Vice President Dick Cheney squarely denied that Israel asked for permission from the United States before thousands of its soldiers invaded the Gaza Strip yesterday. He was somewhat more evasive on the question of whether Israel informed them of the timing, saying only that they have said for a period of months that they intended to act “and that’s exactly what’s happened.”
As most of the world watched appalled at the growing humanitarian crisis, both parties in the United States government remain firmly on the side of the Israeli invasion. Senator Harry Reid cheered the attacks, saying “I think what the Israelis are doing is very important.” Senator Dick Durbin also expressed support for the Israeli action.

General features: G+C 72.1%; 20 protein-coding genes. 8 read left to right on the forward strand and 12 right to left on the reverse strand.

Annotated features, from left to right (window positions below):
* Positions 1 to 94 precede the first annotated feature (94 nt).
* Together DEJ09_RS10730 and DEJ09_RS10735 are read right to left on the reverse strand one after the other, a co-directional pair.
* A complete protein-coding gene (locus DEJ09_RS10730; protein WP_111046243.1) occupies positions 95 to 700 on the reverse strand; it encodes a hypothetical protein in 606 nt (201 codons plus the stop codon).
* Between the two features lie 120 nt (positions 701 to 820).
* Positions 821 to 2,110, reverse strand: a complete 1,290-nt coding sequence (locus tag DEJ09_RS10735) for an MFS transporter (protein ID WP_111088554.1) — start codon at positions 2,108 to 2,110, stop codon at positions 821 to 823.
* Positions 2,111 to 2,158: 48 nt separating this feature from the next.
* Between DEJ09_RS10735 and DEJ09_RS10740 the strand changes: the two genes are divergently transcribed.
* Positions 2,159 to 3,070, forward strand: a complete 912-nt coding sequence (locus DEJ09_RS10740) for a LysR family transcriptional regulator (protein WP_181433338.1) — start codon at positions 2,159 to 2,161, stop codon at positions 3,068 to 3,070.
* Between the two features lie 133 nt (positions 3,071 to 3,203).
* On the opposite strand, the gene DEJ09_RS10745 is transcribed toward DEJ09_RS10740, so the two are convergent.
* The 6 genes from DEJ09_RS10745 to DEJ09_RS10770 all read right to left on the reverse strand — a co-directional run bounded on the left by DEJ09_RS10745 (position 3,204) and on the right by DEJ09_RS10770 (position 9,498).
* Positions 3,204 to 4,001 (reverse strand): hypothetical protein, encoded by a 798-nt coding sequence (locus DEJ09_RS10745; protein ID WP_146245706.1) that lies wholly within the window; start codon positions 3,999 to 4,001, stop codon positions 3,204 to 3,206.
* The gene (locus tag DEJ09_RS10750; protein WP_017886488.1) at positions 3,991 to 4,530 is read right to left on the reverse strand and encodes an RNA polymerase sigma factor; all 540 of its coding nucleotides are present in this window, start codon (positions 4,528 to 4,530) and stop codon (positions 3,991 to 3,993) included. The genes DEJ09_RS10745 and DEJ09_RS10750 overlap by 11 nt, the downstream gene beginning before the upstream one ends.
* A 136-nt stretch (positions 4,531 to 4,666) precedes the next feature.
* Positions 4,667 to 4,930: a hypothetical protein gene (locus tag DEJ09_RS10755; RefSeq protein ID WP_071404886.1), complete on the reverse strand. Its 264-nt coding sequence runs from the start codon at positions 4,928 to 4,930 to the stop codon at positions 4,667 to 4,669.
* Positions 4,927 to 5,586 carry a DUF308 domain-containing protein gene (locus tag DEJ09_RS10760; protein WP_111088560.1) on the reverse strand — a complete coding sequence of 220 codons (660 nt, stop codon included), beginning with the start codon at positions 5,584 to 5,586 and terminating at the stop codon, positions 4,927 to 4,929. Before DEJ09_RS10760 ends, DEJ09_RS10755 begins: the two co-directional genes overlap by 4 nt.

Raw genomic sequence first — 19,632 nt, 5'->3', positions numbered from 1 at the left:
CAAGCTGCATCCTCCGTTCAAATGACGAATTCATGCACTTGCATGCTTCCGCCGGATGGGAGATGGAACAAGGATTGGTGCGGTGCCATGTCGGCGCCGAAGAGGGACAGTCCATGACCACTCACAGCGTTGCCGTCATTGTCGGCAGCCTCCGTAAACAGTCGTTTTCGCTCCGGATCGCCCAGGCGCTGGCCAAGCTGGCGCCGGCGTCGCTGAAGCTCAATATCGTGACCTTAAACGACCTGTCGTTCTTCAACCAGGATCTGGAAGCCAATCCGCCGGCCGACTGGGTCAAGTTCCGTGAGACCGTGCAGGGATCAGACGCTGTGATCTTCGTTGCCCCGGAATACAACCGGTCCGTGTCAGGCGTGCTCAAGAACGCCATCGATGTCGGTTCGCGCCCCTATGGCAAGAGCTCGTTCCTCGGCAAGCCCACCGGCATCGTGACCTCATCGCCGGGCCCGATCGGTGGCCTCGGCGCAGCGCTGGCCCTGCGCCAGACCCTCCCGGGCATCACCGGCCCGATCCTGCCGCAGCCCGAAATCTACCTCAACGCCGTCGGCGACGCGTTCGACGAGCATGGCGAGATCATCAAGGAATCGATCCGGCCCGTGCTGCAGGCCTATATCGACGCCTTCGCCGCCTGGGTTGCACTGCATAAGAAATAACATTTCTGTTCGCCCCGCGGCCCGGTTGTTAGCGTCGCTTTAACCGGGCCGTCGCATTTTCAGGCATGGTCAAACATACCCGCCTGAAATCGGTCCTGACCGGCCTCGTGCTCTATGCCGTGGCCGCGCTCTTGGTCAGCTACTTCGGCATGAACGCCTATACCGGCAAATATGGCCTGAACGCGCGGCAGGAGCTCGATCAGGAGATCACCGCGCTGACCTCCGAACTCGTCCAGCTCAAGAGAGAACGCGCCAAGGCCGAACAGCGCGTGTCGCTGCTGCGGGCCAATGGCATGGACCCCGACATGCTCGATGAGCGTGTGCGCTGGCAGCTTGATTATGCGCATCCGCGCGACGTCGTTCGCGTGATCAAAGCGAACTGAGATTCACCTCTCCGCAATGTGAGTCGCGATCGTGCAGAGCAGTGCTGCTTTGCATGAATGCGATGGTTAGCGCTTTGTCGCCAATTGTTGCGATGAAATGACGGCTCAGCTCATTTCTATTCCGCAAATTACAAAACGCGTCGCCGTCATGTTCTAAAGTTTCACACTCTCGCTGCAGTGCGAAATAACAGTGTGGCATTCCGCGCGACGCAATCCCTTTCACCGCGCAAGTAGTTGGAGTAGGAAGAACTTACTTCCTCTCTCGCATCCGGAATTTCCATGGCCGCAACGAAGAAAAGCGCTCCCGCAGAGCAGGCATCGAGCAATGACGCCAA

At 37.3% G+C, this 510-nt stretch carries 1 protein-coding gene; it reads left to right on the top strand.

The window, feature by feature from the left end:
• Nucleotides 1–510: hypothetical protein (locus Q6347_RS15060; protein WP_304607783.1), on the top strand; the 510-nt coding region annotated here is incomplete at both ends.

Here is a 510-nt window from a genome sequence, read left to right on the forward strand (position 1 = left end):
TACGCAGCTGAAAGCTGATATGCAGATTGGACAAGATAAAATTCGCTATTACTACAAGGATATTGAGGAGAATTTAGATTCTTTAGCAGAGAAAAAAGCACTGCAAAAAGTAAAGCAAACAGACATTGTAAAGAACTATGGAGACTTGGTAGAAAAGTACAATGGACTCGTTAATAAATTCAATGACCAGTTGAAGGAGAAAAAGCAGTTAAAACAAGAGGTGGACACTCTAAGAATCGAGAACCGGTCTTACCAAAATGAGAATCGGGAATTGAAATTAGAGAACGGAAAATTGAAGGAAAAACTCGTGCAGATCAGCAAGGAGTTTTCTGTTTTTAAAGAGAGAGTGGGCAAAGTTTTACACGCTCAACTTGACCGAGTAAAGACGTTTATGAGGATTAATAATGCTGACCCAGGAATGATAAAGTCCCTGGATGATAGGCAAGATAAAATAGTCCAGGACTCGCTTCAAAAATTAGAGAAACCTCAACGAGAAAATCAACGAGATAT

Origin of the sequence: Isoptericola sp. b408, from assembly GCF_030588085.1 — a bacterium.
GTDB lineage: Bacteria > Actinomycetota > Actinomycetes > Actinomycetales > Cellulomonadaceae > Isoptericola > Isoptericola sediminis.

But perhaps the most disappointing, for those hoping America would chart a different foreign policy, was not what was said, but what was not. Or, rather, who was not saying anything at all. President-elect Barack Obama, whose campaign was centered around change and rallied many war opponents under his banner, has remained totally silent on the matter, and that is upsetting a lot of people. If the war continues a few weeks further, America may soon be faced with a president whose only goal in the Gaza crisis seems to be avoid having to make any comments.
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